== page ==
There’s a space in my garden. Finally, a space. A space that could be filled with something new. Or possibly something old, as it turns out, because I am perusing the David Austin roses at my local garden centre, where they have a particularly good selection, and the ones I hanker to put in my trolley are soppy traditional roses such as “Alb?ric Barbier” and “Madame Isaac Pereire”.
Both varieties made their appearance on the global stage well before the First World War, in the bygone days that were already mere memory by the time Proust went and dipped his biscuit into a lime-blossom tisane, and both roses possess fabulous perfume and a distinct old-world glamour.
There are plenty of other roses that make my heart beat a little quicker in a slightly 19th-century way. If you want genuinely Proustian, what about “Albertine”, who made Marcel her love slave? Yet David Austin, the great rose breeder himself, seems determined to sway me from my path. Because Austin spends most of his waking hours trying to devise new roses that spectacularly outdo all the charms of Alb?ric and Madame P ? the recently gorgeous “Benjamin Britten”, the light-on-her-feet “Darcey Bussell” and the oh-so-terribly-2011 “William and Catherine”, to name just a few examples.
Plus, any minute now, he’ll be blowing his trumpet to herald some more new arrivals, because for David Austin and all other plant breeders, the Chelsea Flower Show, which opens to the public on 21 May, is the horticultural industry’s best platform for launching new plants.
Never mind the show gardens: Chelsea’s new-plant introductions are a massive attraction for gardening enthusiasts, and journalists arriving for press day at dawn are consequently handed a three-page stapled bumpf listing all the launch times, along with the new arrivals’ associated celebrity. (Well, it is Chelsea, after all.) Which can lead to a profusion of confusion, frankly. So maybe we’ll be glad to hear that this year, in celebration of 100 years of the show since its 1913 debut, the RHS is trying to establish exactly which of the plants launched at Chelsea over the past century actually qualifies for the title “Plant of the Centenary”.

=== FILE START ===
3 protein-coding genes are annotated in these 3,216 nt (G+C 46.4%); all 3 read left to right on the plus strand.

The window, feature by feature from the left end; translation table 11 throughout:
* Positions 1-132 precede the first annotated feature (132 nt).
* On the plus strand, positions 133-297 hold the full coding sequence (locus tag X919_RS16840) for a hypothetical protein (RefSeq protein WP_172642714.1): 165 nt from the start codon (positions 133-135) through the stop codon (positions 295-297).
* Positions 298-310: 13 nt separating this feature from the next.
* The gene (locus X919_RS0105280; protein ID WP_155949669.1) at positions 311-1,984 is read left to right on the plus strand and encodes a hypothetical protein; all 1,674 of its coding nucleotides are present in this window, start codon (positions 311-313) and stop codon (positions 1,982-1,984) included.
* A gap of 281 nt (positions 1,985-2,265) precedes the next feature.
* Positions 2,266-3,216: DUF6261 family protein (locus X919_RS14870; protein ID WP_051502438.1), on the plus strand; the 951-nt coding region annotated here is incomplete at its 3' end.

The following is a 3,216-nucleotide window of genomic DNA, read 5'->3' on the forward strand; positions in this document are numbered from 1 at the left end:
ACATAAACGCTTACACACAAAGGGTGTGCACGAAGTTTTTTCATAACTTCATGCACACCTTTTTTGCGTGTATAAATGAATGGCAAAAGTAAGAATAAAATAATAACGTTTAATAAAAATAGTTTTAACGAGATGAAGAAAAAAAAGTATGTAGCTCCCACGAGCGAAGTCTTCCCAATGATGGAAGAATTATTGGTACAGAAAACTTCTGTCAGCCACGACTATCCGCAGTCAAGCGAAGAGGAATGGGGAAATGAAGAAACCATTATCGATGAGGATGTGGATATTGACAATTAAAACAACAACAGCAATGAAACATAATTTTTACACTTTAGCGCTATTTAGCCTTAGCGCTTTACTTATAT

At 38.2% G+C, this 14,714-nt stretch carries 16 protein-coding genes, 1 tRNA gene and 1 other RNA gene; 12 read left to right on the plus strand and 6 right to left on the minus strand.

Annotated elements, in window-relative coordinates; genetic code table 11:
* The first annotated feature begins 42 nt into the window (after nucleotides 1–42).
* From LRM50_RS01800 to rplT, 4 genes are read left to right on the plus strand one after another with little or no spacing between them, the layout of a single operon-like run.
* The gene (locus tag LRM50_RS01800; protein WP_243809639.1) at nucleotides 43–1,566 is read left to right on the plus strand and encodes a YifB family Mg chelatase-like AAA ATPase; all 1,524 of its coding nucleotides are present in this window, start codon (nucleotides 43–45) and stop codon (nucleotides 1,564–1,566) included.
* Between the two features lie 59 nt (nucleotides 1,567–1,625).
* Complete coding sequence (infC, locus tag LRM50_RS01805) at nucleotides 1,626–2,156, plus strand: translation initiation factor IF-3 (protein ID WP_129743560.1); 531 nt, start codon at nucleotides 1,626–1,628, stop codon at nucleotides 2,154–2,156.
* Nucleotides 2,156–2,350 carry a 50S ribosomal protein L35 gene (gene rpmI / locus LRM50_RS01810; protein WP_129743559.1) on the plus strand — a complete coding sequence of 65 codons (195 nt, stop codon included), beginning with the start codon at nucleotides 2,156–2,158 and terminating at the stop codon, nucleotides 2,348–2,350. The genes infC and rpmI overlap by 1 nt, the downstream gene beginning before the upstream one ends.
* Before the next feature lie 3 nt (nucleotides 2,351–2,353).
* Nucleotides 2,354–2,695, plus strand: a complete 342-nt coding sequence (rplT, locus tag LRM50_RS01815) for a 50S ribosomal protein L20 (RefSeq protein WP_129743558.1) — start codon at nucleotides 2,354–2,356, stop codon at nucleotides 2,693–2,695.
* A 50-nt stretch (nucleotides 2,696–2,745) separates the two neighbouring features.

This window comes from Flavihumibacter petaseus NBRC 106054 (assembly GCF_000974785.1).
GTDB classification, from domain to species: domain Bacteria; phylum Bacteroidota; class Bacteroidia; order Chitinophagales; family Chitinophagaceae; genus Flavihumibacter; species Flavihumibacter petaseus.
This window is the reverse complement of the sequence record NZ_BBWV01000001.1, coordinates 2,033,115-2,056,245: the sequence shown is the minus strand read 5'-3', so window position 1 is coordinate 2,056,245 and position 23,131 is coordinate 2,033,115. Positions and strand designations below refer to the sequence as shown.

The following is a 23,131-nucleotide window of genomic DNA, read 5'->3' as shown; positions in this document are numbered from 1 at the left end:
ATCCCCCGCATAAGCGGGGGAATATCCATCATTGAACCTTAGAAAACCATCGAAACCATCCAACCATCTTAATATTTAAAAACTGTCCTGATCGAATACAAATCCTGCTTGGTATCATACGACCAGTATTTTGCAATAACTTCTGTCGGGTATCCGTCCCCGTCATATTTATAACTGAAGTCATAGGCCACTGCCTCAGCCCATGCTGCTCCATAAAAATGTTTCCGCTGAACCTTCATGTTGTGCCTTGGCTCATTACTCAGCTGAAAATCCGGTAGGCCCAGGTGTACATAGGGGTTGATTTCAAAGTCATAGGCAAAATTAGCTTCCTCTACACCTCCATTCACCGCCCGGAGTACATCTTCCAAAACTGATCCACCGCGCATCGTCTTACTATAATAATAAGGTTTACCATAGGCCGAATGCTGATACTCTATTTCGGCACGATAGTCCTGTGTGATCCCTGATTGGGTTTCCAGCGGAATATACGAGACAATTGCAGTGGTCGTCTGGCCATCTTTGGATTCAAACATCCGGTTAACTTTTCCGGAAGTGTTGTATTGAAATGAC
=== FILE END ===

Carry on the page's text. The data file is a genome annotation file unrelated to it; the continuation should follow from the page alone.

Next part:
Actually, they’re making it a sort of competition. Top horticulturalists such as Roy Lancaster and Carol Klein helped to nominate the 10-plant shortlist, but the public is being asked to vote on the final winner. So we sit and toss up the merits of the Russell Hybrid Lupins, glorious blazes of colour first shown in 1939, or argue for the noughties favourite, Geranium “Rozanne”, a bright, rewarding blue that flowers all summer long, smothers out weeds and requires little attention.
My vote, though, will probably go to 1958’s sweetheart Rosa “Iceberg”, the sleekest and coolest of the white roses, always exuding a film-star magnetism. Which just goes to show that often new things don’t seduce me as much as the old. (And I spend a few minutes at the garden centre, pondering whether “Iceberg” would have the same steely appeal for me were it called “Delia Smith” or similar.)
The new is always tempting, and I’ll be perusing the Great Pavilion at Chelsea and all the latest introductions with as much pleasure as ever. But in the end it’s the positively medieval “Rosa Mundi” that’s made it into my garden’s waiting space. “Bred prior to the 16th century”, is all it says on the label. Which is quite enough pedigree for me.
Vote online for your Plant of the Centenary at rhs.org.uk/chelsea/potc
Four more to be launched at Chelsea this year
This appropriately named bloom is a pure white, with rather rounded petals, giving a lovely old-fashioned feel. From raymondevisonclematis.com
‘The Lady Gardener’
A perfect apricot with plenty of petals, accompanied by a good tea fragrance. From davidaustinroses.com
Meconopsis, the Himalayan poppy, normally comes in sky-blue; this one is an Imperial Chinese red. From harperley hallfarmnurseries.co.uk
A happily piratical bearded iris flying white flags above and showing its true black colours below. From iris-cayeux.com